A million Muslims from around the world will perform the Hajj this year, up from only 60,000 vaccinated pilgrims in 2021 and a symbolic 1,000 pilgrims in 2020 at the height of the COVID-19 pandemic. 

Saudi ministry releases Hajj e-guides in 14 languages

Updated 02 July 2022

Saudi ministry releases Hajj e-guides in 14 languages

  • Interactive e-manuals pave the way for ‘perfect Hajj journey’

JEDDAH: The Ministry of Hajj and Umrah, in collaboration with the General Authority for Awqaf, has launched 13 detailed e-manuals offering advice to pilgrims from around the world on a variety of topics.

The guides have been released in 14 languages: Arabic, English, French, Spanish, Turkish, Russian, Persian, Urdu, Bengali, Indonesian, Malay, Hausa, Amharic and Sinhalese.

A ministry video shared on Twitter explains various features of the e-manuals and how the guides function.

“These guiding e-manuals are interactive, and include Shariah and Islamic law, procedural, organizational and health directives which pilgrims will need during their Hajj journey,” the ministry said.

“All you have to do is visit the guide website, pick the language, browse the guide you need, then you can listen or watch the available materials and download it as well.”

The video collected hundreds of thousands of views, with a number of officials commenting on the initiative.
Minister of Hajj and Umrah Tawfiq Al-Rabiah shared the video on his official Twitter account and wrote: “For a perfect Hajj journey, here are Hajj guides.”

In a TV interview, Hisham Saeed, assistant undersecretary of the Ministry of Hajj and Umrah for Hajj and Umrah Services, said that the guides’ detailed explanatory infographics and images will give pilgrims an alternative to audio or written materials.

Each catalog is supported by text, images and illustrations, in addition to a set of educational videos and audio materials.
Topics include Hajj rituals, as well as Ihram, Mina, Muzdalifah, Arafat Day, Jamarat, Umrah, health awareness, the Grand Mosque, the Prophet’s Mosque and its services, and city landmarks of Makkah and Madinah.

The guides are compatible with all phone operating systems, IOS and Android, and can be reached by visiting

The Ministry of Hajj and Umrah seeks to serve pilgrims in a way that enables them to perform their Hajj rituals in the most ideal way possible. The ministry aims to facilitate the journey of pilgrims and enrich their spiritual and Hajj experiences.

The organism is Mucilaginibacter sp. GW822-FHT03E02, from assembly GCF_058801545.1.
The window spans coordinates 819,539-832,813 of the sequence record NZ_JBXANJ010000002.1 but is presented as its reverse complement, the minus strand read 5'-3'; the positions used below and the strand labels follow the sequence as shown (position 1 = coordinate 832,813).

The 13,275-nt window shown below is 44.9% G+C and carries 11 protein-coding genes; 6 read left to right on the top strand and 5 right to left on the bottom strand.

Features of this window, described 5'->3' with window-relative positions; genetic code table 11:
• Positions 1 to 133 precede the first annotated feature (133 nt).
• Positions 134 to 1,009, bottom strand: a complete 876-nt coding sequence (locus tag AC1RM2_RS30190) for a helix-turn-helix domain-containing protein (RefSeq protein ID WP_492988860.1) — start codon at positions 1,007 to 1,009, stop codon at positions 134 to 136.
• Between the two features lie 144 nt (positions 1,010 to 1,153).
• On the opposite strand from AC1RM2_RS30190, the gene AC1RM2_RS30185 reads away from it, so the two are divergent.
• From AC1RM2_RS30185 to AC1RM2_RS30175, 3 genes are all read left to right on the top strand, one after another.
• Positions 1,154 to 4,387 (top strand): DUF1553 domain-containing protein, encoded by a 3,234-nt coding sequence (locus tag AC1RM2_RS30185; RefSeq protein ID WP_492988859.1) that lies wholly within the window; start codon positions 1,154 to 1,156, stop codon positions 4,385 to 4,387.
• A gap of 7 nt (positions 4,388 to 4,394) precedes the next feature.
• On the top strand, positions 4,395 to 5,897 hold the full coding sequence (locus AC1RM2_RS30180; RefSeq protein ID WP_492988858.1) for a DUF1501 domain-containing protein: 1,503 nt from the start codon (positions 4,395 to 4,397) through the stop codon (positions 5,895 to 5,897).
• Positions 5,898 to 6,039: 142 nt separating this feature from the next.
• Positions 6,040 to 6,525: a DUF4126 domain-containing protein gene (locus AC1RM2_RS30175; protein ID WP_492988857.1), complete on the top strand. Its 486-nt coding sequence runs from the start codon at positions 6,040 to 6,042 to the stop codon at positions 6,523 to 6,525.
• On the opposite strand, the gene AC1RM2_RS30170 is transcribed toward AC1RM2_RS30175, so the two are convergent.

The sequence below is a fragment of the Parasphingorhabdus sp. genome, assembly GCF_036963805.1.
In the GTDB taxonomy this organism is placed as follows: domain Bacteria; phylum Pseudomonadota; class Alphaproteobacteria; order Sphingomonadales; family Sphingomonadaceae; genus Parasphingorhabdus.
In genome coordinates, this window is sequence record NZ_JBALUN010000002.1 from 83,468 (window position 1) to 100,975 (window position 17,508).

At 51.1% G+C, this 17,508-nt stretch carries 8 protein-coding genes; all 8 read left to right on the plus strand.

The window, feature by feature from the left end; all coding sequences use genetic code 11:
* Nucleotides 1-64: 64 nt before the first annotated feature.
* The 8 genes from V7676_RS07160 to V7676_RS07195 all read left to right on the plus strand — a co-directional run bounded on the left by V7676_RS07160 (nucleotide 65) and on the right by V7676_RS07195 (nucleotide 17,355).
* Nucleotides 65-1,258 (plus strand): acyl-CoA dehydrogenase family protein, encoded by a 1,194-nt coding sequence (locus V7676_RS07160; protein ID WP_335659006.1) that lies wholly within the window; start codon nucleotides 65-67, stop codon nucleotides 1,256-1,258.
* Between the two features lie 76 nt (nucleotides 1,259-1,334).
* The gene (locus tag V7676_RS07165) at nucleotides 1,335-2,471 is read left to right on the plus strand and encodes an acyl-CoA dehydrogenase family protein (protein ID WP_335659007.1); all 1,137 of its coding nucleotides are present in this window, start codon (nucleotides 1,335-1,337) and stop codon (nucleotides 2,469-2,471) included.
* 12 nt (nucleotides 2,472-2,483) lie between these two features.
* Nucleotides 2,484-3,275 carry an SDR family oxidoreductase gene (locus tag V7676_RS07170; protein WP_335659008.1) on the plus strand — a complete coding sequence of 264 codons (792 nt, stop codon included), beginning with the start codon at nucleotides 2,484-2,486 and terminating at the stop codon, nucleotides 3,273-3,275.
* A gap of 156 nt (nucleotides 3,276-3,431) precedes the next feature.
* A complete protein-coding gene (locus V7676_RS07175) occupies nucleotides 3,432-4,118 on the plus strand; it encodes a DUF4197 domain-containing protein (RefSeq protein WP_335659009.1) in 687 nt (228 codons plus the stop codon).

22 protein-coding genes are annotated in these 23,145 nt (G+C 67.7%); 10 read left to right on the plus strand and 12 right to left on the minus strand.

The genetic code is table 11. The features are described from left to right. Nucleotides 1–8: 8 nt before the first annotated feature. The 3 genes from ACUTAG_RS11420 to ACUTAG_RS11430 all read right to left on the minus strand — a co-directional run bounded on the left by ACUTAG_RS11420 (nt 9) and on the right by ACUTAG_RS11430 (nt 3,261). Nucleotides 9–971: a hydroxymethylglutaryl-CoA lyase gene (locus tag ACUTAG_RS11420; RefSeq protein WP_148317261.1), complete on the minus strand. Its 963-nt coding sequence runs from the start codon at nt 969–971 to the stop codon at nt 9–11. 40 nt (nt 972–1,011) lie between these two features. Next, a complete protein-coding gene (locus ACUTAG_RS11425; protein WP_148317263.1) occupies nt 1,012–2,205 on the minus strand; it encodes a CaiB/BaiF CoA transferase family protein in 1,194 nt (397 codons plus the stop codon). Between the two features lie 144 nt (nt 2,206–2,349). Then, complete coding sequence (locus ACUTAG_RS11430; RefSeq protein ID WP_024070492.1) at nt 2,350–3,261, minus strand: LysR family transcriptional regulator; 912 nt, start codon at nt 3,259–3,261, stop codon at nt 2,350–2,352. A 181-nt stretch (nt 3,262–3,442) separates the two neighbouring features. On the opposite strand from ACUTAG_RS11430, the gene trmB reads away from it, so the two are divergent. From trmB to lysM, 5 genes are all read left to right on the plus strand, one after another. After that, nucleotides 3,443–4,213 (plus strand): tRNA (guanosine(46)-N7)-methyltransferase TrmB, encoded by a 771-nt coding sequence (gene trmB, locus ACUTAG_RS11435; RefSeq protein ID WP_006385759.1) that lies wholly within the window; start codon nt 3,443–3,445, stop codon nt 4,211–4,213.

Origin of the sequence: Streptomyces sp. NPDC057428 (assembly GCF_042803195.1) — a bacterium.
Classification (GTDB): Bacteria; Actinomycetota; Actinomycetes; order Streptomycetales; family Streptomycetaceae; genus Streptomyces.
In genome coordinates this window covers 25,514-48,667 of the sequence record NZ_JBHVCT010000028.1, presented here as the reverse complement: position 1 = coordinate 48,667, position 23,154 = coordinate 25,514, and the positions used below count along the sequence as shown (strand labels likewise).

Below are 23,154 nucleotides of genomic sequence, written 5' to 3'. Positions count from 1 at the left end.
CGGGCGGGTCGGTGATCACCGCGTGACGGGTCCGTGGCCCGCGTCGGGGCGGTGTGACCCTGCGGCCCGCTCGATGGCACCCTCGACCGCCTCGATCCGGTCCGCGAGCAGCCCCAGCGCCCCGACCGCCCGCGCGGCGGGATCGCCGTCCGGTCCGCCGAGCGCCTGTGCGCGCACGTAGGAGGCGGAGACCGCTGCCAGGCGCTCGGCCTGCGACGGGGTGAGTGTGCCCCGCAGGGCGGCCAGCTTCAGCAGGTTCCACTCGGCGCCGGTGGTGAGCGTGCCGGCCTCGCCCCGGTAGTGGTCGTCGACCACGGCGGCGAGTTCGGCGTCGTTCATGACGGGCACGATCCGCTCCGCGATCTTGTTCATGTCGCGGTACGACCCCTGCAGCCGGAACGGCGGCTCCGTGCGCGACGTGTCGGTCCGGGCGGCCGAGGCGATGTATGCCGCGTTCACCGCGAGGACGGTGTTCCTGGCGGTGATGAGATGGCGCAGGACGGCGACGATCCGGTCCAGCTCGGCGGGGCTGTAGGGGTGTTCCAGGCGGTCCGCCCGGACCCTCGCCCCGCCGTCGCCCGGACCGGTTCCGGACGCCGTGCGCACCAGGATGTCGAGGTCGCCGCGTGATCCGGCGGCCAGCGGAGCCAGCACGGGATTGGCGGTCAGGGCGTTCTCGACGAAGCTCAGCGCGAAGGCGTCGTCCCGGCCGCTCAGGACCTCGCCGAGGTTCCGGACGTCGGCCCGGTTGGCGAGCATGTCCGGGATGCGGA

Saudi Hajj ministry announces alternative flights, facilities for pilgrims from UK, Europe and US

Updated 02 July 2022

Saudi Hajj ministry announces alternative flights, facilities for pilgrims from UK, Europe and US

  • Move comes after people faced technical issues while applying for Hajj via the electronic portal
  • Additional seats were added on flights after people reported limited capacities on flights

RIYADH: The Ministry of Hajj and Umrah in Saudi Arabia announced on Wednesday that it will secure alternative flights and provide additional seats for pilgrims coming from Britain, the US, and Europe. 

In cooperation with relevant authorities, visas will also be “issued immediately to the pilgrims entering the Kingdom as part of the efforts”. 

This comes after people faced technical issues while applying for hajj via a new electronic portal called Motawif and had several issues including no access to the limited seats on flights. 

The statement was also confirmed by a ministry spokesperson who spoke exclusively to Katie Jensen, presenter of Frankly Speaking — the weekly political talkshow produced by Arab News.

The technical issues experienced by some pilgrims with the new Motawif online portal are “solvable and being dealt with”, according to the official spokesperson and deputy minister of Hajj & Umrah Services Hesham A. Saeed.

“I am assuring you now that everybody chooses a program, including the air ticket, now it is solvable, they have the air ticket and everything is done now,” he said. 

“(The pilgrims) still have time, the Hajj season still has not started, we still have ten more days to start the Hajj season and all their difficulties, we are solving it now and it is already solved by Motawif company and everything now, Inshallah, is going very fine and smooth,” added Saeed during the interview which will air in full on Sunday July 3 via